Monday, September 30, 2013

Prison Chaplain - Part 2

I have part 2 of a guest post at Feminist Mormon Housewives today. It's a series of FAQs about what it's like to be a chaplain at San Quentin Prison, and I've reproduced it below.

This is part two of a three part series on what it’s like to be a prison chaplain. In Part I, I explained the background of how I got involved with prison ministry. In Part II, I’ll address some frequently asked questions about the work.

1. What is a typical day in the life of a prison chaplain?
Many religious groups have a full-time chaplain who is an employee of the prison. However, there isn’t a full-time LDS chaplain at San Quentin. Instead, there are four of us who volunteer on a part-time basis. We divide up the responsibilities so that we’re able to attend to our respective employment, family, and ward obligations as well.

San Quentin is a men’s facility with a postcard-worthy view of the San Francisco bay. We offer services for mainline inmates (the general prison population), inmates in administrative segregation, and inmates on death row. In addition, we are permitted to visit the cell blocks to see inmates who are unable to attend services. I do services for mainline inmates approximately two to three Sundays per month, depending on the schedules of the other chaplains.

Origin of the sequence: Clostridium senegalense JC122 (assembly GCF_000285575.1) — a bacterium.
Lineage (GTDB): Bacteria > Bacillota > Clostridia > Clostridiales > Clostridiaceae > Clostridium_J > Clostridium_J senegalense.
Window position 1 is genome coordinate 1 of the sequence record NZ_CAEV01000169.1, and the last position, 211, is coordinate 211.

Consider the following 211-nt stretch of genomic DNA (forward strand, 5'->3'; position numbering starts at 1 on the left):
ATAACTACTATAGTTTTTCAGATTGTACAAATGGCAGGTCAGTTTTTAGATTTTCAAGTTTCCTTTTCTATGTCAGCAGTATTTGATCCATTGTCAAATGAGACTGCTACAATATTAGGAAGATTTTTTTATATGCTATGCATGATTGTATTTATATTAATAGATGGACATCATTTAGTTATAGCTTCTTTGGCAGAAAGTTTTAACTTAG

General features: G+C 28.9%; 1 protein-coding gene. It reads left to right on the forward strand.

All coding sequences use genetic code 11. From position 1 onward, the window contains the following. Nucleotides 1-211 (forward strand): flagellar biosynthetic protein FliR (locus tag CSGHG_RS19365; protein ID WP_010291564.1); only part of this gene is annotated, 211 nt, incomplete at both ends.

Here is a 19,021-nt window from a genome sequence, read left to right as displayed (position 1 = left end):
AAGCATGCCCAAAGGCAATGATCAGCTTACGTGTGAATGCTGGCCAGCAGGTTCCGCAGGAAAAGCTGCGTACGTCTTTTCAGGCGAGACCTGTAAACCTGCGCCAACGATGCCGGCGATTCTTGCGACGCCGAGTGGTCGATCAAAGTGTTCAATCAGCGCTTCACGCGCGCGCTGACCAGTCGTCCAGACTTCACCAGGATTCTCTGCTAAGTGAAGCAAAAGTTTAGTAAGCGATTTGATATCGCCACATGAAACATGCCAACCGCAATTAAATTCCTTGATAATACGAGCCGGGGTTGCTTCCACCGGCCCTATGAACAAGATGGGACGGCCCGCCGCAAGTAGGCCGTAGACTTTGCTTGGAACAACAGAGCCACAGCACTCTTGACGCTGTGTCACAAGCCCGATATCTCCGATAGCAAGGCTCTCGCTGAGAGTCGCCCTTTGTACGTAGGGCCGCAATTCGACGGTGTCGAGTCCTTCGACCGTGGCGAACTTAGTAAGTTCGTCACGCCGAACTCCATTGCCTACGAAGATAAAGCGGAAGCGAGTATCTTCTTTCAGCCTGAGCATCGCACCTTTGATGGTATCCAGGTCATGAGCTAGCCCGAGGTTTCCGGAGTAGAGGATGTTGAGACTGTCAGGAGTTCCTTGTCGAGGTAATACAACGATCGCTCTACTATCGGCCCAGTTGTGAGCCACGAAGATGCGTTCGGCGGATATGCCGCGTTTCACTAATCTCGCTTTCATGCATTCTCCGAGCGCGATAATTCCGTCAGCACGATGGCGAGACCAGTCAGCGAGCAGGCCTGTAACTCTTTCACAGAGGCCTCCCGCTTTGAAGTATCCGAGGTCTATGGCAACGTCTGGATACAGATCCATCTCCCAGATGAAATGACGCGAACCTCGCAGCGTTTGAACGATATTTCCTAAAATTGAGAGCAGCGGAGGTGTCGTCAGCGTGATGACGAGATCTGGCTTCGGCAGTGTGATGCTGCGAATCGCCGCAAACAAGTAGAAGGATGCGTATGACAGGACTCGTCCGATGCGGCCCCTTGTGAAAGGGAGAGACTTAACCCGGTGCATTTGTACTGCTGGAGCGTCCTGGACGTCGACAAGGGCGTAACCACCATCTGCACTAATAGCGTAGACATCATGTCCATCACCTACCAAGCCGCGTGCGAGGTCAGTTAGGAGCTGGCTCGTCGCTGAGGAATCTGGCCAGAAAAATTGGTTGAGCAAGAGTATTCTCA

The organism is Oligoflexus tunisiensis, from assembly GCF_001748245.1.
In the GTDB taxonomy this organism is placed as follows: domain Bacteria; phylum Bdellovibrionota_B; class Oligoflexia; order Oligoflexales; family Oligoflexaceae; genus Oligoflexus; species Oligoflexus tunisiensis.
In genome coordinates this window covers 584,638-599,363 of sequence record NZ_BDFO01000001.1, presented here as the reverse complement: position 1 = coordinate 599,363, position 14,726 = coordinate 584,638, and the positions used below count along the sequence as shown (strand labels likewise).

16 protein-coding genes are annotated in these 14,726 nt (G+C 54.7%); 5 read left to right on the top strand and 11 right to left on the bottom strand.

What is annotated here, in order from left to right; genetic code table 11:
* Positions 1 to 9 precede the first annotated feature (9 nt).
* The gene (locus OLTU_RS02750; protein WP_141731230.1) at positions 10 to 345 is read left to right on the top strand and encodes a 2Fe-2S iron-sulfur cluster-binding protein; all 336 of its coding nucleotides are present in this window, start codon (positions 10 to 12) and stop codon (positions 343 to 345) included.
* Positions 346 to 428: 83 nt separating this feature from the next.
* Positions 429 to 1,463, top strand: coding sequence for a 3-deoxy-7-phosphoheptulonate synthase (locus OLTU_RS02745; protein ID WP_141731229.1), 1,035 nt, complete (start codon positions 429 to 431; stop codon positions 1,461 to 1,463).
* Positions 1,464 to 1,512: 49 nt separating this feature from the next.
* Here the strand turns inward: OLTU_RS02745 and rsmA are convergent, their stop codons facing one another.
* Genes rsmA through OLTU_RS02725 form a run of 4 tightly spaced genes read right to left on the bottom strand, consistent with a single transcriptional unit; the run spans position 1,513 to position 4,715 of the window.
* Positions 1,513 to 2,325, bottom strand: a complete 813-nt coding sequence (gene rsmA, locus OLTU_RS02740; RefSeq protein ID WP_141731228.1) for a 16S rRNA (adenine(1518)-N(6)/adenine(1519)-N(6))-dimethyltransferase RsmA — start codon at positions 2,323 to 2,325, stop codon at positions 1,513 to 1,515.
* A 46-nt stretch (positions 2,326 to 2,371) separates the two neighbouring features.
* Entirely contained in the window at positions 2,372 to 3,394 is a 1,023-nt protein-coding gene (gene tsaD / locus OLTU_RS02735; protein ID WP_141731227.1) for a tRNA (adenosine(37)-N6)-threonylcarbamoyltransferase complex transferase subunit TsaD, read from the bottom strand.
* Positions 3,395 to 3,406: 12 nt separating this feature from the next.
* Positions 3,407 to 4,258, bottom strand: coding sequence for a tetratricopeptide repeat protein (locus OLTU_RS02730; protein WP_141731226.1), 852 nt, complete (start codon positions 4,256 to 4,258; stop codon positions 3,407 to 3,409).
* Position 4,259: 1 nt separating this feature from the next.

The prison has a chapel complex that contains five houses of worship: a mosque, a synagogue, a Native American chapel, a Protestant chapel, and a Catholic chapel. LDS services are held in the library of the Catholic chapel at 6:00 on Sunday evenings. The chairs are arranged in a circle, and there is enough space for about 12 chairs. Usually 6 or 7 people attend.

I conduct the meeting, and we begin with a hymn and a prayer. After the prayer, one of the inmates gives the lesson. The lessons come from the same Teachings of the Presidents of the Church manual that is used for Relief Society and Melchizedek Priesthood meetings in a typical ward. At the prison, we’re about two weeks ahead of my ward, so I get a nice preview of things to come.

Because of the small group size, there is a lot of opportunity for discussion of the material. Everyone has very insightful things to contribute, and I’ve learned a lot. I especially have been touched by the stories that the inmates have shared about how being a follower of Christ has helped them to turn the other cheek and better handle conflict with the other inmates at the prison.

After the lesson is over, we close with a hymn and a prayer. If there is time left over, we watch a talk from the most recent General Conference, since they did not have the opportunity to watch it when it was aired live.

2. Isn’t it dangerous?! It’s a prison!!
I’ve been volunteering in the prison teaching college classes for two years, and I’ve felt safe the entire time. In that time, there has only been one disturbance while I was present, and it occurred in a completely different part of the prison. If there is ever a threat, volunteers are escorted out of the prison to safety.

San Quentin is a medium security facility, and most of the people I interact with are incarcerated for nonviolent offenses. Although I’ve only been a chaplain for a short while, I feel the same sense of safety in the chapel as I do in the classroom. Prison culture has a great deal of respect for chaplains, and it’s considered socially unacceptable to mess with the “God people”.